22 March 2012
Accepting a gift is always an ethical challenge for an official.
Is the gift given as a common courtesy? Is the gift related to the performance of a function? Does it relate to something done “after hours” but reflecting work responsibilities? Is it given to mark the completion of an offical activity?
Unless a gift is of nominal value and given either as a common courtesy or because the official was an unidentifiable member of a large gathering it should not be accepted without careful consideration of the ethics involved.
The ethical principle is that officials should not accept any benefit without the consent of their employing agency. Anything provided by the employer is acceptable. Any other benefit, in cash or kind, must have the informed approval of the employer. This principle covers secondary employment as much as it covers gifts, hospitality and educational opportunities – regardless of how directly related they may be to official responsibilities.
Many OECD countries have a prohibition on officials accepting benefits of any sort. Others condition the prohibition with a proviso that the gift could not be seen to influence the performance of duties. That is the approach in the relevant integrity standard ofn the State Services code of conduct. That requires that “We must decline gifts or benefits that place us under any obligation or perceived influence”.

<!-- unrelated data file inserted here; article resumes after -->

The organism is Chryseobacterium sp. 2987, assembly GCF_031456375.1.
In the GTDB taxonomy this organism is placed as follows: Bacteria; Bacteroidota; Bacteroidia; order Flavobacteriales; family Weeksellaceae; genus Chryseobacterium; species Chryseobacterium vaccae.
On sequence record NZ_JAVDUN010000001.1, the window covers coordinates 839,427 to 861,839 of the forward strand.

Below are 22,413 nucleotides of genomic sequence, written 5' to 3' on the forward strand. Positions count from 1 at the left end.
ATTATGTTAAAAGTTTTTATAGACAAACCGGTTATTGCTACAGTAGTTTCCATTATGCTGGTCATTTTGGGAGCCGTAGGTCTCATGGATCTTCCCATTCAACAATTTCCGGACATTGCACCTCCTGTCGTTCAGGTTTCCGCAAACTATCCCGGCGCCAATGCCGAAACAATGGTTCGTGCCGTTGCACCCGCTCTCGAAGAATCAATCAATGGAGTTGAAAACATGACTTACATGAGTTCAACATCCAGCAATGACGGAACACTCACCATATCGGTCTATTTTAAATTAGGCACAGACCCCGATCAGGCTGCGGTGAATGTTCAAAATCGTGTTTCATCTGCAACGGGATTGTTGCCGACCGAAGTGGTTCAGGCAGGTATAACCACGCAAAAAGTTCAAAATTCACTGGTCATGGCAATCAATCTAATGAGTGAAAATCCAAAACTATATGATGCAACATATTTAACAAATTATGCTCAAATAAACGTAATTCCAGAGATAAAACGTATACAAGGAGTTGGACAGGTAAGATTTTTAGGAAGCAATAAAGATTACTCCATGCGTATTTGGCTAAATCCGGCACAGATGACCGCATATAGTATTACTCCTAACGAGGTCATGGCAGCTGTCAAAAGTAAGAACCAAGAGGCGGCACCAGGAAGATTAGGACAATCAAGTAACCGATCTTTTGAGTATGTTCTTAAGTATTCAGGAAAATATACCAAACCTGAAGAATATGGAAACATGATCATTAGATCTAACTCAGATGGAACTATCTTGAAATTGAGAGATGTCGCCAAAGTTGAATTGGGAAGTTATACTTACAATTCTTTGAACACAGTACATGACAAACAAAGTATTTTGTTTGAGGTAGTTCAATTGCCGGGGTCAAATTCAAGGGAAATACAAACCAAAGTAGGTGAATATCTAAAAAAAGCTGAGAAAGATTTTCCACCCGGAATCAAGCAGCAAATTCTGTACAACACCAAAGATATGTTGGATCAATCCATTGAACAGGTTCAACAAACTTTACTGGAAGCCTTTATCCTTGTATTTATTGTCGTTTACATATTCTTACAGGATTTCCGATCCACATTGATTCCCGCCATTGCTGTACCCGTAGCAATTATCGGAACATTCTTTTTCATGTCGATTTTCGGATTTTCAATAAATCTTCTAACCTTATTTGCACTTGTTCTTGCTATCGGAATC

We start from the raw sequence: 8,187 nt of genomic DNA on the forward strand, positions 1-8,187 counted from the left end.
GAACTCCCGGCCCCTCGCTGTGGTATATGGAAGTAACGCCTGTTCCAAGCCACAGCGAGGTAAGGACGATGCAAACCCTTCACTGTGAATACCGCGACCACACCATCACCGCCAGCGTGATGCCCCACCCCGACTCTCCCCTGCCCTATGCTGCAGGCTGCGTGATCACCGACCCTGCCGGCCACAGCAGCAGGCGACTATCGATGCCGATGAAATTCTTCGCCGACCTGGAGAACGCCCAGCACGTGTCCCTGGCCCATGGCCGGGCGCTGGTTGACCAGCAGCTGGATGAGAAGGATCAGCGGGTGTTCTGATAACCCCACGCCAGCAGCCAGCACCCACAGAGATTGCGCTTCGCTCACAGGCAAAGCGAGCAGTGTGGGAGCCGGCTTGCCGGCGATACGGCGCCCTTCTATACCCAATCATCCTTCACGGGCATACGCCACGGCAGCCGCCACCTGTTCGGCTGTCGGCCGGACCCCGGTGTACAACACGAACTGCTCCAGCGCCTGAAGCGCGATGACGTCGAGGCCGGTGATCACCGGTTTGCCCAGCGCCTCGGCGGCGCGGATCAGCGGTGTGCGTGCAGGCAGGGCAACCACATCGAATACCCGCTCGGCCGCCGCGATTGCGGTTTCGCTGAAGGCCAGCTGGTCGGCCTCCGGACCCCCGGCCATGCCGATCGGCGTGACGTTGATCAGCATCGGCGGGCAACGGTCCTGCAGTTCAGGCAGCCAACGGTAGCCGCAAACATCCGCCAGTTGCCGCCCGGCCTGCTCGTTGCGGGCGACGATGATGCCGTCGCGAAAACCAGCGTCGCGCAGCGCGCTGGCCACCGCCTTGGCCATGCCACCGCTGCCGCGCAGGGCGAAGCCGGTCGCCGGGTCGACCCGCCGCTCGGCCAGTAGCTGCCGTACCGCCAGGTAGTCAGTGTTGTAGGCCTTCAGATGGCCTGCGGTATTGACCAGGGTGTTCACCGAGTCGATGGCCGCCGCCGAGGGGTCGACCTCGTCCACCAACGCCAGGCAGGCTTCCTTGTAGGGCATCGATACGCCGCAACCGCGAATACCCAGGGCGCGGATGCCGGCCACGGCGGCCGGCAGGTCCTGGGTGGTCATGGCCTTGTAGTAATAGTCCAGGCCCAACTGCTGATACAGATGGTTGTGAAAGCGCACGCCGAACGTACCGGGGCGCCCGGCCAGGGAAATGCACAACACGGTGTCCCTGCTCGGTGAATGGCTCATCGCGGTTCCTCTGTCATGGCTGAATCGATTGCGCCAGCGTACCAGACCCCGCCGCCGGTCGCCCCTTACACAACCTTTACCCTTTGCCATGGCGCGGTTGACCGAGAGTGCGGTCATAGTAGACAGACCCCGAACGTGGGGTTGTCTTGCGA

The Auditor General adopts a purist line in the Sensitive Expenditure guidelines:
8.26 We expect entities to –
- require receipt of gifts, except for inexpensive gifts that are openly distributed by suppliers and clients, to be disclosed, to be recorded in a gifts register, and to remain the property of the entity;
- allow staff to personally acquire only infrequent and inexpensive gifts that are openly distributed by suppliers and clients (for example, pens, badges, and calendars); “
State servants of all levels of seniority seem to have a blind eye when it comes to bottles of wine. Officials invited to speak at gatherings in their official role ( otherwise they would often be inappropriately using official information ) or speaking in official time ( otherwise inappropriately using official resources) seem habitually adapted to receiving bottles of wine when proffered in acknowledgement of their contribution. The contribution of course is made by their organisation, although a record of the the gifted wine seldom makes its way to a gift register and even less seldom into the organisation’s cellar for use at the discretion of managers.
A media report this week is of gifting alcohol to Chinese officials. Moutai, the “Chinese national drink” costing about $500 a bottle is commonly used to bribe officials. Apparently there is a Chinese saying – “Those that buy Moutai don’t drink it; those that drink Moutai don’t buy it.’”
(Disclosure: I did not accept a bottle of wine offered in recognition of a speaking engagement yesterday.)